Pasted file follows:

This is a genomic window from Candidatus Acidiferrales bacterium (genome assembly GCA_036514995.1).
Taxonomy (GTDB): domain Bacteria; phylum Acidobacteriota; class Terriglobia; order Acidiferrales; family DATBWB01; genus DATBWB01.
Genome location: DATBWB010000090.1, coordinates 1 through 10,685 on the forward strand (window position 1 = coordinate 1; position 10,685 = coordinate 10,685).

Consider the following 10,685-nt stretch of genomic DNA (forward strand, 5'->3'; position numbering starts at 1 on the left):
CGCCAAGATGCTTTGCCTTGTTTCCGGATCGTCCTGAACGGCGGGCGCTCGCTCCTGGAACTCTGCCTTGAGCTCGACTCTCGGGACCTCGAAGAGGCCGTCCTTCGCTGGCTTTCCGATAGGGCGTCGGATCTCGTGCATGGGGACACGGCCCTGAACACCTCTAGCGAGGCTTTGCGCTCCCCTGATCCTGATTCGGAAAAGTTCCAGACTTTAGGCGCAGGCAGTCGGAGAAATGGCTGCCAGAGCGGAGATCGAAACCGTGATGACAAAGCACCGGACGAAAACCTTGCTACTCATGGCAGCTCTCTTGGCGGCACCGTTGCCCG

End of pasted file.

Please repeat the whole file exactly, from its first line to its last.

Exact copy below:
This is a genomic window from Candidatus Acidiferrales bacterium (genome assembly GCA_036514995.1).
Taxonomy (GTDB): domain Bacteria; phylum Acidobacteriota; class Terriglobia; order Acidiferrales; family DATBWB01; genus DATBWB01.
Genome location: DATBWB010000090.1, coordinates 1 through 10,685 on the forward strand (window position 1 = coordinate 1; position 10,685 = coordinate 10,685).

Consider the following 10,685-nt stretch of genomic DNA (forward strand, 5'->3'; position numbering starts at 1 on the left):
CGCCAAGATGCTTTGCCTTGTTTCCGGATCGTCCTGAACGGCGGGCGCTCGCTCCTGGAACTCTGCCTTGAGCTCGACTCTCGGGACCTCGAAGAGGCCGTCCTTCGCTGGCTTTCCGATAGGGCGTCGGATCTCGTGCATGGGGACACGGCCCTGAACACCTCTAGCGAGGCTTTGCGCTCCCCTGATCCTGATTCGGAAAAGTTCCAGACTTTAGGCGCAGGCAGTCGGAGAAATGGCTGCCAGAGCGGAGATCGAAACCGTGATGACAAAGCACCGGACGAAAACCTTGCTACTCATGGCAGCTCTCTTGGCGGCACCGTTGCCCG